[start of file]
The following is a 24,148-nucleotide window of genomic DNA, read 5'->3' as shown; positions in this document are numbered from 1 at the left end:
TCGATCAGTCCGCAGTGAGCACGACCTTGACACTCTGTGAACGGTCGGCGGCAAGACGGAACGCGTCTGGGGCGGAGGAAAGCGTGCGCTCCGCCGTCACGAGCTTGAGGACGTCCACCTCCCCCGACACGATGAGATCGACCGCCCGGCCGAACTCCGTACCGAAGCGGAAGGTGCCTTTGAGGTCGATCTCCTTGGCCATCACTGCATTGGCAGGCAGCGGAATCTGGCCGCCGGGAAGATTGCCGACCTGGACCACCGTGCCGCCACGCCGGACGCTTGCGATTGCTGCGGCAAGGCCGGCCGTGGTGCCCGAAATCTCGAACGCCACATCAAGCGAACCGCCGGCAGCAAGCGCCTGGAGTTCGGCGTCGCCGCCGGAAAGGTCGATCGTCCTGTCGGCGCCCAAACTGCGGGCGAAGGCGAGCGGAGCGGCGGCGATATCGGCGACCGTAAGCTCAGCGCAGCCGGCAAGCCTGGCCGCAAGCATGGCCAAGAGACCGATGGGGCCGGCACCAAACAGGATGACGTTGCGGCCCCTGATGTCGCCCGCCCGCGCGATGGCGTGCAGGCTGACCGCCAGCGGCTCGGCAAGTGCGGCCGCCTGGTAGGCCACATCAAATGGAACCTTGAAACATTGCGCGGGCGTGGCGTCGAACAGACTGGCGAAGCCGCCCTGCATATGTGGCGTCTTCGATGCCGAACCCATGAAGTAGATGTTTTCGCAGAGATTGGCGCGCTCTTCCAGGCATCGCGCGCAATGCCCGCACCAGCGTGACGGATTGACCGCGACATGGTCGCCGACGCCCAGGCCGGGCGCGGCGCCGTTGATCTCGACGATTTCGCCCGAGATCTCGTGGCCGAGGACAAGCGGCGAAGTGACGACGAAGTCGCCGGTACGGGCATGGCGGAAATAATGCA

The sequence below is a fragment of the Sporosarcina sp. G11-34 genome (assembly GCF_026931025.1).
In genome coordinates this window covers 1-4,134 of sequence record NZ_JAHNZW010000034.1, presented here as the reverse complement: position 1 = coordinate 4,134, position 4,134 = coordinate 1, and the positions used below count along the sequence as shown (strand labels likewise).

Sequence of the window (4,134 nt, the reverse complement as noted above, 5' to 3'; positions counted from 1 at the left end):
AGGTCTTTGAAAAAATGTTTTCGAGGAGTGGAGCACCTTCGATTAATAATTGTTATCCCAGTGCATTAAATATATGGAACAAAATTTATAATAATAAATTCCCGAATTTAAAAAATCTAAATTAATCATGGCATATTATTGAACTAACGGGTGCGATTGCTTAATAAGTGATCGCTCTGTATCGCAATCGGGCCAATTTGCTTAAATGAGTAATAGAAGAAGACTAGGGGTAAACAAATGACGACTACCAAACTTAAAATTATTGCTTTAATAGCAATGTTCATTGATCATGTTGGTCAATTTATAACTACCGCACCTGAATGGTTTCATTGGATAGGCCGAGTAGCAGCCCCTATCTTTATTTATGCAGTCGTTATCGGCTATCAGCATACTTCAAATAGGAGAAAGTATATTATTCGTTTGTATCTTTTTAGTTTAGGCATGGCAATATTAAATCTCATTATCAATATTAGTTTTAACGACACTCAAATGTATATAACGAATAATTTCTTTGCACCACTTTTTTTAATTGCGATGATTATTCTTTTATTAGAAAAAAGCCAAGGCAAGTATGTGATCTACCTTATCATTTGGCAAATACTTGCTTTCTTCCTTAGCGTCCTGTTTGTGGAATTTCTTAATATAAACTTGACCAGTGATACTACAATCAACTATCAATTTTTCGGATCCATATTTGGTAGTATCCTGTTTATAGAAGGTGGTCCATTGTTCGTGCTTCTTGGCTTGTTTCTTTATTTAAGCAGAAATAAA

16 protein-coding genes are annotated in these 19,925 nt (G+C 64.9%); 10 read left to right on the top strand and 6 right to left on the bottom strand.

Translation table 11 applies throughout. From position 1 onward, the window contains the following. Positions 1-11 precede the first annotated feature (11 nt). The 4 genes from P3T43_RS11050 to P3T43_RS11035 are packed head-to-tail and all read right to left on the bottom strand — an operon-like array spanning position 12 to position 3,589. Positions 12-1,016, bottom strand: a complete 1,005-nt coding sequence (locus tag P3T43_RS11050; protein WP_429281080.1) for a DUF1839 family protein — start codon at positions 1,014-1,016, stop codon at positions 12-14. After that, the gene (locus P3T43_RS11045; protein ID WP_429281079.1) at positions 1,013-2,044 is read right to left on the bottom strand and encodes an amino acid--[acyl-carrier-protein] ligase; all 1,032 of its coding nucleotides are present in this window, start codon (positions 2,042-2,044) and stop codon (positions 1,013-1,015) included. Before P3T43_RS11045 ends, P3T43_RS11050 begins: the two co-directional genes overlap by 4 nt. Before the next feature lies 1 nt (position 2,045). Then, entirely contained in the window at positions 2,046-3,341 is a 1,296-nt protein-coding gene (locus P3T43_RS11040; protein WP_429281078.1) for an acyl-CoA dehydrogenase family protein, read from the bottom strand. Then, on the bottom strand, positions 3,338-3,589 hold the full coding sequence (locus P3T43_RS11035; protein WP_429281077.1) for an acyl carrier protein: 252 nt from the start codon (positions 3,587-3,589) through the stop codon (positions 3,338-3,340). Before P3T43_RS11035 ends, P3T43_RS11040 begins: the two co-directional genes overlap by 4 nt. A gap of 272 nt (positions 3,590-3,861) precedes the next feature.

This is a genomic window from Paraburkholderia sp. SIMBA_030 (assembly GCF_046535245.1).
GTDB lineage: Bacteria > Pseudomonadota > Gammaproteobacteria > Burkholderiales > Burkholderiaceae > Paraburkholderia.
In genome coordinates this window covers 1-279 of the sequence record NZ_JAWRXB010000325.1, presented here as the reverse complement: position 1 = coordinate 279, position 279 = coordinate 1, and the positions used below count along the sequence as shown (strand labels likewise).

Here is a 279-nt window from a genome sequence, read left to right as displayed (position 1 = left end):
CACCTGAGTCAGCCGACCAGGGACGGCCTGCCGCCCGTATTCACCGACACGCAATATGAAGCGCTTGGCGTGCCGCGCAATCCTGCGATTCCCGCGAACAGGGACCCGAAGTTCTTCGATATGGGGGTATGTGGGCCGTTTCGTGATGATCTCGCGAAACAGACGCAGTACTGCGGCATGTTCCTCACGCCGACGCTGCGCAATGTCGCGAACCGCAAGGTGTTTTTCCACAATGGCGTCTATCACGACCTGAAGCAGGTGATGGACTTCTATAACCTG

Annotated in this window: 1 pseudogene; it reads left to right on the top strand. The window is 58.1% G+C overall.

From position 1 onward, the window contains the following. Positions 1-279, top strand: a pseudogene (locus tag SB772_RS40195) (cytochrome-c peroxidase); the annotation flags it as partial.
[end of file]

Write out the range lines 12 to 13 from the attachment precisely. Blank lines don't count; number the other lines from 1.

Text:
Here is a 279-nt window from a genome sequence, read left to right as displayed (position 1 = left end):
CACCTGAGTCAGCCGACCAGGGACGGCCTGCCGCCCGTATTCACCGACACGCAATATGAAGCGCTTGGCGTGCCGCGCAATCCTGCGATTCCCGCGAACAGGGACCCGAAGTTCTTCGATATGGGGGTATGTGGGCCGTTTCGTGATGATCTCGCGAAACAGACGCAGTACTGCGGCATGTTCCTCACGCCGACGCTGCGCAATGTCGCGAACCGCAAGGTGTTTTTCCACAATGGCGTCTATCACGACCTGAAGCAGGTGATGGACTTCTATAACCTG